Spare a thought for anyone on the Environment beat at the Guardian newspaper. It must be like working for Pravda during the Breznhev era. There, as the economy became ever more dysfunctional, reporters were obliged to pump out ever more absurd stories saluting record productivity and efficiency records. The triumph over capitalism was imminent!
A different time and a different place: but at the Graun, the ideology is "Climate Change" - and the number of narratives permissible is similarly narrow, and rigidly defined from the top. For as regular readers of the paper will know, the climate can only change in one direction: for the worse. Apocalypse is imminent!
It's in this context you should spare a thought for David Adam, the newspaper's environment correspondent. He certainly has our sympathies. With hurricane Gustav set to devastate New Orleans, Adam was tasked with the job of showing how it's all down to Global Warming.
Tasteless ambulance-chasing like this is now commonplace. Both Believers and Skeptics are both guilty of making too much of the latest weather, and extrapolating from it a trend that suits them. Weather is not climate.
But extreme weather tends to excite one side rather more than the other: because it follows the simple moral fable in which man's wickedness causes unnatural events. This pagan superstition was evident three years ago, the last time New Orleans took a battering. Barely a week had elapsed after Katrina struck, before Al Gore addressed the nation to blame it all on sinful mankind for causing Global Warming. Gore quoted Chamberlain - "this is only the beginning of the reckoning" - and for good measure, castigated American's "moral health".
So from the outset, it must have dawned on our heroic Graun correspondent that he had a task worthy of Hercules. Adam couldn't quote anything that contradicted the theological foundations of the orthodoxy that the occasion demanded - since that, presumably, would result in a rapid descent into Farringdon Road's piranha tank. But the problem is, there just isn't much evidence to support the idea that a warmer climate means worse weather, and the closer you look, the harder this is to prove.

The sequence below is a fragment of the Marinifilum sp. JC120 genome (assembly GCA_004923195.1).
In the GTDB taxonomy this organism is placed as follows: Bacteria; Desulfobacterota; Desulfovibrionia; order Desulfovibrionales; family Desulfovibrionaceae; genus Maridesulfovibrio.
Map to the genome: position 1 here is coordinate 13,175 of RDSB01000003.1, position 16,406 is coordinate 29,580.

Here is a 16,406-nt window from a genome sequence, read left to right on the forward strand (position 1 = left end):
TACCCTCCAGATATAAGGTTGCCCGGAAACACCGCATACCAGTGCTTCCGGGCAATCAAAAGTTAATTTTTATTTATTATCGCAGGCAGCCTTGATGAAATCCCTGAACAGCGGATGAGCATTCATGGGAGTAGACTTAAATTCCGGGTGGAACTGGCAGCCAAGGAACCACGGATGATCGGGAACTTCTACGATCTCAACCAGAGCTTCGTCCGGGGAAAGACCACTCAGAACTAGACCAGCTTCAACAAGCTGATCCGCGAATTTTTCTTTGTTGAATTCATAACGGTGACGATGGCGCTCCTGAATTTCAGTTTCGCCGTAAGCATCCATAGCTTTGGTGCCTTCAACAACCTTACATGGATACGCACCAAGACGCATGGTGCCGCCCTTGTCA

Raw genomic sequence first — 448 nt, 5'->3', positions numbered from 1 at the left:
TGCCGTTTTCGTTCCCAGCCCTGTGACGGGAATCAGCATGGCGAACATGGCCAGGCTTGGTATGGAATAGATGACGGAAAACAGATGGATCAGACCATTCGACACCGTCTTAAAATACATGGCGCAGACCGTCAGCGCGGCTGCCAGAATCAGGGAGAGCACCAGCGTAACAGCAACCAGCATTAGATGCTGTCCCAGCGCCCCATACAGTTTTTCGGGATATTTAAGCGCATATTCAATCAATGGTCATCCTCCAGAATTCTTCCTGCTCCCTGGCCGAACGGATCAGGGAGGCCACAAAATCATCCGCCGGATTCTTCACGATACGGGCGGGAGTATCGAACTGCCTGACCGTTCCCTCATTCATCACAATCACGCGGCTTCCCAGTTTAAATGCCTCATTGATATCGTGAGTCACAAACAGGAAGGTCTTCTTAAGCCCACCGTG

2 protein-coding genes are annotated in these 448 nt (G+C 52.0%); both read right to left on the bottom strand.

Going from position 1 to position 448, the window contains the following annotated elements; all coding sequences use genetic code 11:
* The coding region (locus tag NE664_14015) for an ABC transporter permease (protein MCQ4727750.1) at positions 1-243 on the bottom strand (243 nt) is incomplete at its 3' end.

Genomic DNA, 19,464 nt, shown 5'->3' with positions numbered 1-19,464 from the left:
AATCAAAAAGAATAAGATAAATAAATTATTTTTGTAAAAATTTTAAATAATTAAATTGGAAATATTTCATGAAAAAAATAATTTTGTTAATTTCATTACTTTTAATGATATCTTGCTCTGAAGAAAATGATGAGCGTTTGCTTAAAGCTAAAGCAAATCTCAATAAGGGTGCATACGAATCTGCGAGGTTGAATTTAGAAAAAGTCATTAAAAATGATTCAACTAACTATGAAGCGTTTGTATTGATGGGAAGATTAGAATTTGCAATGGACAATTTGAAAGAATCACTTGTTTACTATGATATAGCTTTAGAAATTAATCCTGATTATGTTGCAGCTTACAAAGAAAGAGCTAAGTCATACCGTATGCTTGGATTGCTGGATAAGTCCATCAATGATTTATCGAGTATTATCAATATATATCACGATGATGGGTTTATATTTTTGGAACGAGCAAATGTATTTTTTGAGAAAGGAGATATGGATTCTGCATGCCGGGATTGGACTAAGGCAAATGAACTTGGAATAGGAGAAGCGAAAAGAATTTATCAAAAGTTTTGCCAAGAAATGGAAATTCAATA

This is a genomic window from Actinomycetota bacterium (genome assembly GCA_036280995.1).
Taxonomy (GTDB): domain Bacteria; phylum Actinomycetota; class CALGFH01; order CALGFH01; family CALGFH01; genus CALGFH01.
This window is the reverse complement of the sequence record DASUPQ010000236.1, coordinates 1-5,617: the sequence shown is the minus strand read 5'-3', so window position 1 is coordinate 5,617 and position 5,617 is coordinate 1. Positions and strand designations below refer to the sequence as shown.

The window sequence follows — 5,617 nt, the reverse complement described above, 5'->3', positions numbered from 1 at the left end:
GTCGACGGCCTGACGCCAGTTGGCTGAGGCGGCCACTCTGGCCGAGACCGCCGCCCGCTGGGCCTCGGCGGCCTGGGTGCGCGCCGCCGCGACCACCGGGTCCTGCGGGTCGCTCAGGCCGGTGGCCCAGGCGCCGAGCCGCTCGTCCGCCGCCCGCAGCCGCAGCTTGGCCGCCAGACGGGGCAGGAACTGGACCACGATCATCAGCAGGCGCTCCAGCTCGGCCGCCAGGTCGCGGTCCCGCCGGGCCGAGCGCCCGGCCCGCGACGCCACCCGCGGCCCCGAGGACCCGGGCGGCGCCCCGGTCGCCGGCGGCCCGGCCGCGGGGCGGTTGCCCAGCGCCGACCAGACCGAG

And so his soul-searching struggle is laid bare.
Adams begins confidently -
"Meteorologists are predicting a more active hurricane season than usual this year..."
But realises it's a lost cause almost immediately.
"... but there is no way to know whether global warming has caused an individual event such as a hurricane, or whether it has made such storms worse," he writes.
That's not a promising start - and certainly not what the editors and eco-activists want to read. So like a hastily-constructed sea defence, the doubt is rapidly sandbagged:
"On the other hand, some scientists argue that severe storms such as Gustav are more likely in a warming world, because warmer seas make more powerful storms," he continues.
Actually, it's more accurate to say that while non-scientists, such as Gore, are only too keen to draw links between warming and extreme weather (remember, man is responsible for all things unnatural), recent years have seen fading support for the notion.
Tom Knutson of NOAA's fluid dynamics lab published a paper this year arguing that a warmer climate means fewer hurricanes: 18 per cent fewer by the end of the century, he proposed. In another 2008 study, NOAA's Chris Landsea saw "nothing in the US hurricane damage record that indicates global warming has caused a significant increase in destruction along our coasts". And even the media's favourite hurricane doom-monger, Kerry Emanuel at MIT, an advocate of the link between a warmer climate and nastier storms for 20 years, is surprised by what his models now predict: a warmer planet means fewer hurricanes in 200 years.
(A caveat: like the much vaunted Global Climate Models (GCMs) Knutson and Emanuel's own models involve "parameterization". What this means is that left alone, computer models produce completely ridiculous results: "too many hurricanes", is how Knutson puts it. So the models are
frigged massaged to produce something that's plausibly scary, but not so ridiculous that people notice. Such is the way "science" is conducted in the 21st Century...)
But back at El Graun, the unspeakable remains unpublishable. So instead of outlining the recent work, we get such platitudes such as "if anything, the science has become fuzzier in the years after Katrina", and "it is also unclear how reliably historical records of hurricane strength can be compared", and "no firm conclusion can be made at this point".
Well, wasn't that worthwhile?
At least the party line remains intact. There's a slight problem, however. When the information needed to look beyond the "fuzziness" is at one's fingertips, and can be found in only a few seconds with Google, why would anyone want to bother with a report? There's one casualty of global warming that no one seems to have discussed yet - newspapers. ®